You will need to cite at least two peer-reviewed scholarly articles cited in your project. Since articles tend to be on very specific topics rather than general overviews, some areas of your project are better suited to information from journals.. For example, you will probably want to have article level information for project sections 6 and 7: 'Clinical Identification and Treatment' and 'Social Implications and Current Research."
Need more information about the basics of searching the library databases? Please check out the online tutorial for Academic Search Premier.
While you need two peer reviewed journal articles for your project, you may use additional articles from other reputable journals that are not peer reviewed, For example, MMWR: Morbidity & Mortality Weekly Report, while full of excellent information is not scholarly/peer reviewed will not count towards the two scholarly journal references you need in your reference list, but it may be used to bring up your total number of citations.
1. Some things to consider when determining if an article is peer reviewed (source):
2. Some databases, like Academic Search Premier, allow you to click a check-box to say you only want peer reviewed journals. Although sometimes databases only indicate that a resource is scholarly without covering the level of peer review the articles undergo.
3. Search the Journal's website for Author Guidelines:
3. Still not sure if your article is peer-reviewed? Ask a Librarian: email@example.com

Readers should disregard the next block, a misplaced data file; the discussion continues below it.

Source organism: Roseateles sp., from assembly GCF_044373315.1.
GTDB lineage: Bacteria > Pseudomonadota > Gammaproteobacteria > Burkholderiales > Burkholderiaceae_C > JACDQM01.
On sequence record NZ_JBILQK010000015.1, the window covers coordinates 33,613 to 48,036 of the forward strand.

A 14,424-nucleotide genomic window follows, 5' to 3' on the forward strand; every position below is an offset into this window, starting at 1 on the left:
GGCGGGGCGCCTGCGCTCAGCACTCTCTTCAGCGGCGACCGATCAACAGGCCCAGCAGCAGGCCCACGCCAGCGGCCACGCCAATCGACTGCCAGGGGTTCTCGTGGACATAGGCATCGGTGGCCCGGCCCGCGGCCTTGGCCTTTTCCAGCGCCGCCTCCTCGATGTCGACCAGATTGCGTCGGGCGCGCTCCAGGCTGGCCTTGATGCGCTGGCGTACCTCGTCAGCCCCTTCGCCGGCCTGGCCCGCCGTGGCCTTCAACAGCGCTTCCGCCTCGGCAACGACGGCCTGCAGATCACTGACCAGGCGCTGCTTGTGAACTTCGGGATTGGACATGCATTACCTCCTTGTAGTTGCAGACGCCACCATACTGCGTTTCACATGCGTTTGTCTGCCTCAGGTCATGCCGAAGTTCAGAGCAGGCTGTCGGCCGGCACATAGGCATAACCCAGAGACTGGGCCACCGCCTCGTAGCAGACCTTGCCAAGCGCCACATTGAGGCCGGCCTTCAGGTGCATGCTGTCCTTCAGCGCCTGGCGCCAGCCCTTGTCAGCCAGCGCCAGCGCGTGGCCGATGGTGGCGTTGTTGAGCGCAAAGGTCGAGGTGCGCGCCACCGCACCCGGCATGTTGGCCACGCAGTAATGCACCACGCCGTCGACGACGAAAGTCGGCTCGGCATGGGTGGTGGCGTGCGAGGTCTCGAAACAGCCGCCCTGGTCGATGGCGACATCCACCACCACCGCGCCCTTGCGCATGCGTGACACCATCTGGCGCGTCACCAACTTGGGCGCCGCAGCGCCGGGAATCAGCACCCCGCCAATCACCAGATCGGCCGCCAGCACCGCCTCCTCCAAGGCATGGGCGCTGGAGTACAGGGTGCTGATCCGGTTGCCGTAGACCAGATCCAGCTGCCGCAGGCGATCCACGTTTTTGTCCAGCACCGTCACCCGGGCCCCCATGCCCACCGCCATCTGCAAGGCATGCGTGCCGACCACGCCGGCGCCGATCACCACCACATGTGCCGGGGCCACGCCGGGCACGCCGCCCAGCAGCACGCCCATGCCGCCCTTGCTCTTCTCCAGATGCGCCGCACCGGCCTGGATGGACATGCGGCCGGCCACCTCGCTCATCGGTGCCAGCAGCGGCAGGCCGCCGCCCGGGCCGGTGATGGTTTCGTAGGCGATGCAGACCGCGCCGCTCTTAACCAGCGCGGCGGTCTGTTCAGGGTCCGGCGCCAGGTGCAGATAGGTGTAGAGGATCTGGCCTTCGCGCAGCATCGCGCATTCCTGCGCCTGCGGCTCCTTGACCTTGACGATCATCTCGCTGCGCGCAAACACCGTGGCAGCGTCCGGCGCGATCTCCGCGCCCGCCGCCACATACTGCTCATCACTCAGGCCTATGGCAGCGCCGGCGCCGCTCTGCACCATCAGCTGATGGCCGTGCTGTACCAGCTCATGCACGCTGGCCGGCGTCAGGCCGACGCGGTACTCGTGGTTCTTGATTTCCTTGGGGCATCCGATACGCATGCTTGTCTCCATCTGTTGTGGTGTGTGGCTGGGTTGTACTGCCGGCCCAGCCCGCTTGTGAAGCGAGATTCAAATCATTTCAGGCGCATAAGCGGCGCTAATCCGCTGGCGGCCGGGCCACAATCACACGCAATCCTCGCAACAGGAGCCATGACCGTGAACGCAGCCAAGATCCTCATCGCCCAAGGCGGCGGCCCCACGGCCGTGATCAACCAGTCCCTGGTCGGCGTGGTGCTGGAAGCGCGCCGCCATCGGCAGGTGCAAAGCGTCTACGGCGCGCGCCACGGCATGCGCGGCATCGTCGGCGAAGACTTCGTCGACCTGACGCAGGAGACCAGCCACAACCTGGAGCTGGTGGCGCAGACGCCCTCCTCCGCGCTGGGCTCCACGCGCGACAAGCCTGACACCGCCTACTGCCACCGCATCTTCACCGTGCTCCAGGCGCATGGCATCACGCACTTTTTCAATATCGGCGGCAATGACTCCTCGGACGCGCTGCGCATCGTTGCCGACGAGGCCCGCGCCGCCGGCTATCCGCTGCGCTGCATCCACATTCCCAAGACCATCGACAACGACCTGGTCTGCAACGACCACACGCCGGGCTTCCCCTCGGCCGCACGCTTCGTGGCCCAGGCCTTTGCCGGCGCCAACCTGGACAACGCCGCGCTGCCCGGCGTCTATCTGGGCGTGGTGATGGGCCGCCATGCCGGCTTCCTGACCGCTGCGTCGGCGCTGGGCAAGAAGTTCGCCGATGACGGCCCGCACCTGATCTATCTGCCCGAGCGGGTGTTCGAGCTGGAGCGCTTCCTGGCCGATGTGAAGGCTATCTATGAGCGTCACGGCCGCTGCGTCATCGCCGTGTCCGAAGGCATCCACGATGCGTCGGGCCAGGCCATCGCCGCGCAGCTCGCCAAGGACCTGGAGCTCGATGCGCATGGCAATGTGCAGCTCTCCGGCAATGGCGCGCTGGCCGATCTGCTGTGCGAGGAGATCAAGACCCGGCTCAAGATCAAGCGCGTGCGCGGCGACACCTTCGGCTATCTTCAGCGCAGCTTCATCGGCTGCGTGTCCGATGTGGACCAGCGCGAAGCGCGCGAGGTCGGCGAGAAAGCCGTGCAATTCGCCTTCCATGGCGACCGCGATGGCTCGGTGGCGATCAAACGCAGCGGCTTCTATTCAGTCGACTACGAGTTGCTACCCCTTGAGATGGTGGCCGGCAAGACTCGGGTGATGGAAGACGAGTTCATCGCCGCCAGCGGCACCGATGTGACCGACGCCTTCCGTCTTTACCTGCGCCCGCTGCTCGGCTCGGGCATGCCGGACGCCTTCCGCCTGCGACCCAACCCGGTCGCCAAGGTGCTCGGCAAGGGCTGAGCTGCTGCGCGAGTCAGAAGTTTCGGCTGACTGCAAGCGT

How to get the full-text of an article:
Note: The library discovery system lists all journals the SPU students have access to, no matter the format. At any time you can check to see if SPU has access to a title by searching from the box on the library homepage.
1. If you are already searching a library databse you may use the links within the database.
Here is an example where Full-text is available from this Journal Article supplier (e.g. EBSCO or ProQuest):
In this example, click on the 'check for full-text' link to see if SPU has full text from any of our journal article suppliers:
3. Check Google Scholar to see if the full article is available for free online:
Log into Google Scholar as an SPU student to see Full-Text@SPU Library links in addition to free articles.
4. Check for online full-text from any other place you may have online database access for example:
a. Your local public library (May not hold many scientific journals, but you may be surprised by what they do offer.)
b. If you go in-person to other area Universities you can usually download full-text articles from their databases.
5. Check to see if SPU has access to the journal title in any other format - for example microfilm or print copy:
a. Using the SPU Catalog link you can check to see if we own the title in paper or microfilm.
i. If we own the title in microfilm, use the from found on this page to request a scanned copy: http://spu.edu/library/about-the-library/services/other-services/microfilm-reprint-request (turnaround time: one business day)
ii. If we own the title in paper, you will need to come into the library and make a photocopy/scan for yourself
6. If you do not have access to the article any other way:
Fill out the Interlibrary Loan request form and we will try to get a copy of the article for you. Please see the library’s interlibrary loan page for more information: http://spu.edu/library/about-the-library/departments/interlibrary-loan